Star Wars Origins - George Lucas' Personal Myth
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lucasJoseph Campbell often noted that while mythic structure is universal, myth itself must be kept fresh through reinterpretation. Every generation must recontextualize myth to suit their times, to create their own road map for how to fit best into the world.

After the release of Star Wars, Campbell and Lucas became friends. Campbell credited Lucas with reinvigorating the mythic force in the modern world. In return Lucas reignited worldwide interest in Campbell's ideas, which have had profound repercussions on world culture in general and Hollywood in particular. Lucas once called Campbell "my Yoda."

One of the Campbell's messages is that "mythic structure" is more than the underlying archetype of a good story; myth teaches us how to live well. If George Lucas were to create a mythic map of his life, it might include these elements:

Star Wars
Lucas' life
Hero Luke George Lucas
George's nickname in highschool was "Luke." Luke S. = Lucas.
Mentor Obi-Wan Kenobi Joseph Campbell
Lucas learned the underlying mythic principals of story-telling through Campbell's writing.
Mentor's Mentor Yoda Heinrich Zimmer
In myths characters often embody more than one archetype. The mentor, for instance, can have their own heroic arc, and their own mentor. Just as Obi-Wan originally learned about the force from Yoda (according to the original trilogy), Joseph Campbell studied mythology under Heinrich Zimmer, an Indologist (anthropologist who specializes in India). In particular, Zimmer described the concept of Prana, which translates literally into "breath" and means "the all-pervading vital energy of the universe" (Buddhists brought the concept of Prana to China, where it is called Ch'i and later to Japan, where it is called Ki). This idea may have influenced Lucas' idea of The Force. Heinrich Zimmer was a disciple of Ramana Maharshi.
Near-death experience Trash compactor monster Car crash
Campbell teaches that the "belly of the whale" (or near-death experience) tends to be where the hero finds the magic he'll later use to overcome his final ordeal. In high school Lucas suffered a near-fatal car crash, making him suddenly aware of his mortality. He became almost obsessed with the idea of living a meaningful life, transforming overnight from a "directionless loafer" into "the guy who always works harder than everyone else." His convalescence left him little to do but read: mostly science fiction and comicbooks. Lucas has said that his accident came from his fascination with speed, and he explores that fascination in Star Wars, constantly searching for the balance point between presenting as much visual information as possible and incoherence.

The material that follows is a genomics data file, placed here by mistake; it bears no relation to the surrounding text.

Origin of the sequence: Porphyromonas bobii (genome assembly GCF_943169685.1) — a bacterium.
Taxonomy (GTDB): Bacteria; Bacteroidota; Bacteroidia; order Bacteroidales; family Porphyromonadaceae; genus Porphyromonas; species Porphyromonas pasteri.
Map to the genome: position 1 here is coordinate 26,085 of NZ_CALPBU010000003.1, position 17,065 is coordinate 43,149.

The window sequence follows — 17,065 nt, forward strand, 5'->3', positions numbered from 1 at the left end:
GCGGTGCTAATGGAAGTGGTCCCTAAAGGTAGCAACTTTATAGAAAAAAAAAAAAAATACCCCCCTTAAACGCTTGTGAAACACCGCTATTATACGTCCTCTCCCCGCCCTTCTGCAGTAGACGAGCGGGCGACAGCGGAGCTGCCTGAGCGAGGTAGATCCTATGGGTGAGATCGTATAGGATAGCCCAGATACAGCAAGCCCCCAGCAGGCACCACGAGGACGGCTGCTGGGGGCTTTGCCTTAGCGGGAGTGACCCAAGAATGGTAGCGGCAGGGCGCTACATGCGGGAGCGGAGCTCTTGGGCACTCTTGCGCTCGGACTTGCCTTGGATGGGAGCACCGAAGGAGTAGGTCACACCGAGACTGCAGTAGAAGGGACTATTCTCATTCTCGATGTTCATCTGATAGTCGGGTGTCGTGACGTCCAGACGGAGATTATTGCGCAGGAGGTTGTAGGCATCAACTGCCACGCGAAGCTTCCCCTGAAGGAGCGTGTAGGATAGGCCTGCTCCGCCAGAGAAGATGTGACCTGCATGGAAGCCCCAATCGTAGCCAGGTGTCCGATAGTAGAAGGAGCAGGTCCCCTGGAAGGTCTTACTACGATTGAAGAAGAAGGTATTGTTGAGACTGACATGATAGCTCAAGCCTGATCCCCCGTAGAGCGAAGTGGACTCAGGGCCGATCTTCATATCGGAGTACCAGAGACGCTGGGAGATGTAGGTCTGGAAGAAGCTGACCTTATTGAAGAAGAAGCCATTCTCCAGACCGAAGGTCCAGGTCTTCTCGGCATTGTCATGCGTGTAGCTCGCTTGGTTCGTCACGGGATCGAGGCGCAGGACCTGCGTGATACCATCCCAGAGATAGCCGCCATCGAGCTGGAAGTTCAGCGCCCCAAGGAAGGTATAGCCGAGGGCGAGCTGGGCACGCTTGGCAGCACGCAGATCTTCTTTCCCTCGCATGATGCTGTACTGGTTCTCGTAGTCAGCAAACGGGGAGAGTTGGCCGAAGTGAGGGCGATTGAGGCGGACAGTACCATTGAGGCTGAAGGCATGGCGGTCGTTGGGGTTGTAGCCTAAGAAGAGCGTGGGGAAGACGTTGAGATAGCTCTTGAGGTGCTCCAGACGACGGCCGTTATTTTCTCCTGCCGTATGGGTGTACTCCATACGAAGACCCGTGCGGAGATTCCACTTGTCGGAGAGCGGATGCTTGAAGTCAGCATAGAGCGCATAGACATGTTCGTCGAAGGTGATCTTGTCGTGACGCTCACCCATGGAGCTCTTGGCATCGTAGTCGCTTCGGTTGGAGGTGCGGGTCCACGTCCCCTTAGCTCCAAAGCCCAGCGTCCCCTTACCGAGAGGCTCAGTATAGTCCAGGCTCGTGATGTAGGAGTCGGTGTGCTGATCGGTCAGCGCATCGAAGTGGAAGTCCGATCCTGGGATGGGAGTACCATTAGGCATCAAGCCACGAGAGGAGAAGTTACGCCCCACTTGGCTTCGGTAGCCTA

The word "profound" comes from the Latin profundus, literally "just before the bottom" but figuratively "at the edge of death." A hero is someone who reaches the edge of death, steals a piece of magic, then brings that magic back home to share with his community. Star Wars is powerful because it is literally profound, an embodiment of the lessons Lucas learned from his near-death experience.
Shapeshifter Han Solo Francis Ford Coppola
The Shapeshifter is the archetype for a character whose loyalties are ambiguous, or whose loyalties change. The Hero isn't sure how much they can count on this person. Lucas probably based Han Solo partially on his own big brother figure, Francis Ford Coppola.
Temptation The Dark Side Profitable schlock
After the success of the immensely profitable American Graffiti, Lucas was strongly pressured to repeat this "success formula" rather than experiment with something as risky and atypical as Star Wars.
Boon Destroying the Death Star Star Wars trilogy
Once the hero has heeded his mentor, gone on his journey, resisted Temptation From the True Path, overcome the obstacles, and faced rather than fled from his brush with oblivion (the Belly of the Whale), the hero's reward is a magic elixir. The Hero completes his journey by sharing this boon with his tribe, making the world a little better forever.

You may have noticed that this website is careful to not say anything about George Lucas which isn't already widely known; American law says that creative people are "public figures," so they don't always have the same legal right to privacy as everyone else. But is it really okay to invade someone's private life without their permission, even when doing so doesn't break a law?

Lucas draws on the most popular modern myth of his childhood

Star Wars created by George Lucas, © LucasFilm Ltd.
Star Wars: Origins © 1999-2006 by Kristen Brennan,
part of the Jitterbug Fantasia webzine.